The new mid-engine Corvette Stingray may not cost much more MSRP-wise than the previous front-engine generation, but average maintenance costs are turning out to be much higher for the C8 than the C7.
That’s the word from a new study by WePredict, a Michigan-based company that uses predictive technology to analyze data and extract insights to help businesses of all kinds run better.
In its annual TrueCost study, WePredict recently compared the average amount of money spent by owners and manufacturers of 2017-2020 vehicles after 12 months of use.
The news was not favorable for C8 owners as the study found the average cost of service visits for 2020 Corvette Stingray owners was $967. That’s far higher than the last three years of the previous generation, with their average costs being $359 for 2019, $350 for 2018, and $296 for 2017.
The increased maintenance costs for the new mid-engine platform aren’t surprising as servicing the C8 requires more intensive labor, not to mention the use of more advanced components like the dry-sump oiling system of the 6.2-liter LT2 V8 engine and the new eight-speed Tremec dual-clutch transmission.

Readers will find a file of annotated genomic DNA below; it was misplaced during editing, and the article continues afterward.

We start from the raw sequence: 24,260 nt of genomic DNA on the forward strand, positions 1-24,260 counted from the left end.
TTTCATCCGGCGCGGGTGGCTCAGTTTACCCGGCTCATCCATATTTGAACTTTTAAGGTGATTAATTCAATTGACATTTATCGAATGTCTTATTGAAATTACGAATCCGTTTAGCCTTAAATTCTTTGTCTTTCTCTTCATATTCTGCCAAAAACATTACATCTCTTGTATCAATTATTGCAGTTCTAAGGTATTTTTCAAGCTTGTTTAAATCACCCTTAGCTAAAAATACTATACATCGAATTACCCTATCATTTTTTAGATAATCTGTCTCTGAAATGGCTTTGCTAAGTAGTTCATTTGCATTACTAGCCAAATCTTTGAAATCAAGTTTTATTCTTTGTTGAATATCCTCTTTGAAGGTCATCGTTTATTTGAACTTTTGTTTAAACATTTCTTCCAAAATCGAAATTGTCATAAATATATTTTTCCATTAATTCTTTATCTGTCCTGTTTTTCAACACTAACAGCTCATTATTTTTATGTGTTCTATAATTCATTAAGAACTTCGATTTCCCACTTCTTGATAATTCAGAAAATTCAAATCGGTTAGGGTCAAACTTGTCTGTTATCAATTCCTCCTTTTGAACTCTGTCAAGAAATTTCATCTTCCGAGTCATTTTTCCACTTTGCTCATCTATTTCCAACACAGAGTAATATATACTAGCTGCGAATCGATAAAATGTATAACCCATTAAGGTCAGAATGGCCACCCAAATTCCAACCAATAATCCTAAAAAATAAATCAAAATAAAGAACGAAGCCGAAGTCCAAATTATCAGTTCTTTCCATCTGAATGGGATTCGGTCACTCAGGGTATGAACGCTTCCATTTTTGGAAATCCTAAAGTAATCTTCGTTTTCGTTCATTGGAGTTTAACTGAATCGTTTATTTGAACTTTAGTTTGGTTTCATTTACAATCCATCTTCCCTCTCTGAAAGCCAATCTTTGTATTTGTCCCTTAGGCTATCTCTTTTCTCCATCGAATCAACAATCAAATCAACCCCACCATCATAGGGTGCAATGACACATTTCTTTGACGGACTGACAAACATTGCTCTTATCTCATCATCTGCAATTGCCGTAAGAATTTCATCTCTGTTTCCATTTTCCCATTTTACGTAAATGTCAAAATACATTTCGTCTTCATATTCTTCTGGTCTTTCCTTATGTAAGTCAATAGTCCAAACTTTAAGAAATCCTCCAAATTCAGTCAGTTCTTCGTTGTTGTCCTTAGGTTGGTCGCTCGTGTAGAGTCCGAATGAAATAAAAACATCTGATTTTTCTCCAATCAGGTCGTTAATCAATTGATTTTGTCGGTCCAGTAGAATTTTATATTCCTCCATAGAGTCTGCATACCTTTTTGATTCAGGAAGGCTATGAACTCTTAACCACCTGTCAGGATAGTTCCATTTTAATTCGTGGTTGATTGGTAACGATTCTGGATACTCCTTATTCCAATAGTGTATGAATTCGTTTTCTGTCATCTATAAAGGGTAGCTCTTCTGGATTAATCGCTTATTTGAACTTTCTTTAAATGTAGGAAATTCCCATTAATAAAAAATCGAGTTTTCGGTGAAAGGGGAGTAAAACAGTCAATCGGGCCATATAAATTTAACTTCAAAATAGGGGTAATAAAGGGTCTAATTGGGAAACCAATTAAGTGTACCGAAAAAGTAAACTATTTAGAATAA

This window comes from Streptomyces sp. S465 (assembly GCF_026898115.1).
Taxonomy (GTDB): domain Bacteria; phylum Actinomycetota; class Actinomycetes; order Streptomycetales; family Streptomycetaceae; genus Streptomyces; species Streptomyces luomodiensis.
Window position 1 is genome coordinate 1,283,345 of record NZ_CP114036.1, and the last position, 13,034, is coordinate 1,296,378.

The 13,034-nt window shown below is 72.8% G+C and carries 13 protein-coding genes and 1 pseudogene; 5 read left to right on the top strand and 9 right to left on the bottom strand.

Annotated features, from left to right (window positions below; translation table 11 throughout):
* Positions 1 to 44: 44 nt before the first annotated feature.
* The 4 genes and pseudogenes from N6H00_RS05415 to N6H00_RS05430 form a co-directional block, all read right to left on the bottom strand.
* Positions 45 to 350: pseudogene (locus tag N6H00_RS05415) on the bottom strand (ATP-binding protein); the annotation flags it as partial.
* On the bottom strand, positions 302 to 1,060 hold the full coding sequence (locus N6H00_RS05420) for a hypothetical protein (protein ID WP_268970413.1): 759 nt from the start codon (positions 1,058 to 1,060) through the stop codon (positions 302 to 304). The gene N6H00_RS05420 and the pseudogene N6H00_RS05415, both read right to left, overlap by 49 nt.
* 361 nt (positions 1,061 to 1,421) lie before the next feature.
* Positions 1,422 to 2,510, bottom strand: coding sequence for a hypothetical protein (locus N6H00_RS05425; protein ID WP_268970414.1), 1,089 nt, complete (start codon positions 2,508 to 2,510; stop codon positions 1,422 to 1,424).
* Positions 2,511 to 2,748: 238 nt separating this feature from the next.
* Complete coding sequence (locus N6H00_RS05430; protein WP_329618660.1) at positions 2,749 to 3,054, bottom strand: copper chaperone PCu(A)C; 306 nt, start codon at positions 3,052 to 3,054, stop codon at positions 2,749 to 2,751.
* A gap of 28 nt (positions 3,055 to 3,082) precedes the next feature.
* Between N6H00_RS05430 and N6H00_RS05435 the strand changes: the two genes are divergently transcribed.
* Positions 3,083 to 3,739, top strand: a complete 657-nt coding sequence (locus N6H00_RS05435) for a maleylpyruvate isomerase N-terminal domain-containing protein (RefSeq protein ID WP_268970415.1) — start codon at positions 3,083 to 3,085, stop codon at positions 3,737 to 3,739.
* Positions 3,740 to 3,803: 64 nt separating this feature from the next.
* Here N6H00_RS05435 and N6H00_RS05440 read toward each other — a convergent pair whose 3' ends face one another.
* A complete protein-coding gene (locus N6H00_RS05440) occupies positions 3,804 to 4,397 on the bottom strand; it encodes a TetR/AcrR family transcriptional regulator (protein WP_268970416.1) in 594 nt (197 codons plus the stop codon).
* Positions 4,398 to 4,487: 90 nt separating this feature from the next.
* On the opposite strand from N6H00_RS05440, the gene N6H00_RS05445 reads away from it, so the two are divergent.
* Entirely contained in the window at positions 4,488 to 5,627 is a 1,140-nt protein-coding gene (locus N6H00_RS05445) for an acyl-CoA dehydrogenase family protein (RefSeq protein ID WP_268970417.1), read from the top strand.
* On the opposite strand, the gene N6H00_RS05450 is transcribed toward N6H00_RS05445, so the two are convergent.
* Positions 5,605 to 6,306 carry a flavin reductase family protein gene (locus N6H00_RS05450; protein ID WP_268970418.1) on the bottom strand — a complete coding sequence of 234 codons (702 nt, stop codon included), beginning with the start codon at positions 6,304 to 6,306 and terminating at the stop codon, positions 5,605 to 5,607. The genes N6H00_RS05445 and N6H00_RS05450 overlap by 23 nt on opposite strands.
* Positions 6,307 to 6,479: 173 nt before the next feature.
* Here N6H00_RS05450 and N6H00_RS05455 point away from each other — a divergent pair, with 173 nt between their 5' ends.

However, compared to the extremely high maintenance costs of its rivals like Ferrari and Porsche, the new Corvette likely seems like a bargain, especially since it delivers similar performance at a much lower original MSRP. And, with used C8 Corvettes continuing to sell for well over MSRP, these higher maintenance costs are easier for owners to take.
Another interesting take-away from the WePredict folks is that service costs for electric cars and light trucks were found to be about 30 percent lower than their gasoline-powered counterparts after three years on the road.
“The data bears out what many hoped would be true,” WePredict Founder and CEO James Davies said. “While EV service costs are higher than their gas counterparts early in ownership, the cumulative service costs for EVs fall over time to 30% less than gas vehicles at three years on the road – primarily due to lower maintenance costs.”
“Consumers have high expectations for EVs in terms of cost of ownership,” said Renee Stephens, vice president of North American operations for We Predict. “While costs early in the ownership period are higher for EVs, they eventually become more economical – for both the owner and the manufacturer. Over time, less EV maintenance offsets the higher year-one costs for diagnosis, repair and campaigns.”
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